Sleep trackers basically come in two different formats: wearables and bedside units. Wearables can be in the form of adhesive patches or the well-known bracelets so many already sport. Like their fitness tracking predecessors, Nike Fuelbands and FitBits, these specialized sleep-tracking cuffs are now explicitly honed to analyze and progressively ameliorate sleeping conditions. Both formats present the best choice for accurate analysis of vital signs and physiological indications, as they sit directly against your skin. Precision technology gives them the capability of measuring your heart and respiratory rate, body temperature, sleep cycles, and body position. Like Somnofy Sleep Assistant, some even monitor leg and eye movements, brain waves, breathing dynamics, and oxygen levels, so they can get pretty personal. Many devices offer links to virtual consultations with sleep specialists or tips from experts in light of the data collected to help you make sense of what all that feedback means.
The other option, bedside units, has the benefit of assessing bedroom conditions like temperature and humidity. Some even include time-lapse animation of your nightly unconscious wrigglings. Google Nest Hub, which many already use to coordinate the numerous devices within their homes, uses radar sleep tracking via smart display. But don’t worry, this instrument is without a camera for those conscientious of privacy issues.
Some products combine the two. You can pair a Withings Sleep Tracking Mat with a compatible HR Hybrid Smartwatch and glean everything from vital stats to sleep duration and even the amount of time you spent snoring! This device is actually the only one currently out there that can detect sleep apnea if that’s a concern of yours. All these facts and figures give you a better idea of your nocturnal behavior. They can be used to identify and diagnose problems and ultimately guide you towards a more healthful and restorative sleep session.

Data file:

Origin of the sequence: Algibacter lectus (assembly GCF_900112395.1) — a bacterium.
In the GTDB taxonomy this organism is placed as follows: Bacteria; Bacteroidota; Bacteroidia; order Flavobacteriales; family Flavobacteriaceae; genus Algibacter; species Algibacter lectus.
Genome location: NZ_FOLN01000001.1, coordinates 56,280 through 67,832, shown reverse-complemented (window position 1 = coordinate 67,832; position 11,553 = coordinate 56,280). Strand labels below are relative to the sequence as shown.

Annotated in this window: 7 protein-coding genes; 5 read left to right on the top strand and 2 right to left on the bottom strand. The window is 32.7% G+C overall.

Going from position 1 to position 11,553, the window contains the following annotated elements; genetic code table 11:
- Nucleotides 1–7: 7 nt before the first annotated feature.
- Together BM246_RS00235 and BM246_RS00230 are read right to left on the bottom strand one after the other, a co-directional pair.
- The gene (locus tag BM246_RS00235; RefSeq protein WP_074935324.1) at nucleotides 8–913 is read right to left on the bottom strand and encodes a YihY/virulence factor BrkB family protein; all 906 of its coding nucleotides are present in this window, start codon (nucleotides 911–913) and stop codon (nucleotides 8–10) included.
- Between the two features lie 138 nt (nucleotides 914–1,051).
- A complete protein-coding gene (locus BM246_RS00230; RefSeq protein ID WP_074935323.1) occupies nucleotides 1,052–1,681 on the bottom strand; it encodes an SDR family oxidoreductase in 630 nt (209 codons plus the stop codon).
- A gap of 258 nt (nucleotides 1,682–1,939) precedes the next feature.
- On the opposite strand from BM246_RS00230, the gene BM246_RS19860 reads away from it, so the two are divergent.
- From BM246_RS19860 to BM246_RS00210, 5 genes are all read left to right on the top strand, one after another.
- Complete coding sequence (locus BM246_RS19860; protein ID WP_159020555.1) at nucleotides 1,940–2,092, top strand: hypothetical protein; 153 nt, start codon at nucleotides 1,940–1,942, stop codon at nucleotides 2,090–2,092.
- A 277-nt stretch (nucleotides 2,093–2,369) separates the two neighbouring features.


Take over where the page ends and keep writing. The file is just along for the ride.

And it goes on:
These choices can be pretty pricey, as most new tech does, but they do run the gamut. Less and more affordable options are available, though. A less complex product like the Xiami Mi Band 4 can be found for under fifty bucks, whereas the Withing system mentioned above can run upwards of $500. Remember, these need not be lifelong companions like medicines for chronic conditions or devices like CPAP machines, so they are a one-time investment. Use and learn about your sleep patterns to figure out where you need improvement. Ideally, those behaviors will become part of your body’s natural operations. With the help of the information they provide, you should eventually be able to sleep undisturbed without them.
Ultimately, sleep tracking devices can be helpful tools to detect sleep abnormalities or any hiccups in your hours of repose. If you already suspect you have issues, they’re a great way to figure out what’s going wrong. In the least, they can be a fascinating mechanism to learn the inner workings of your biology.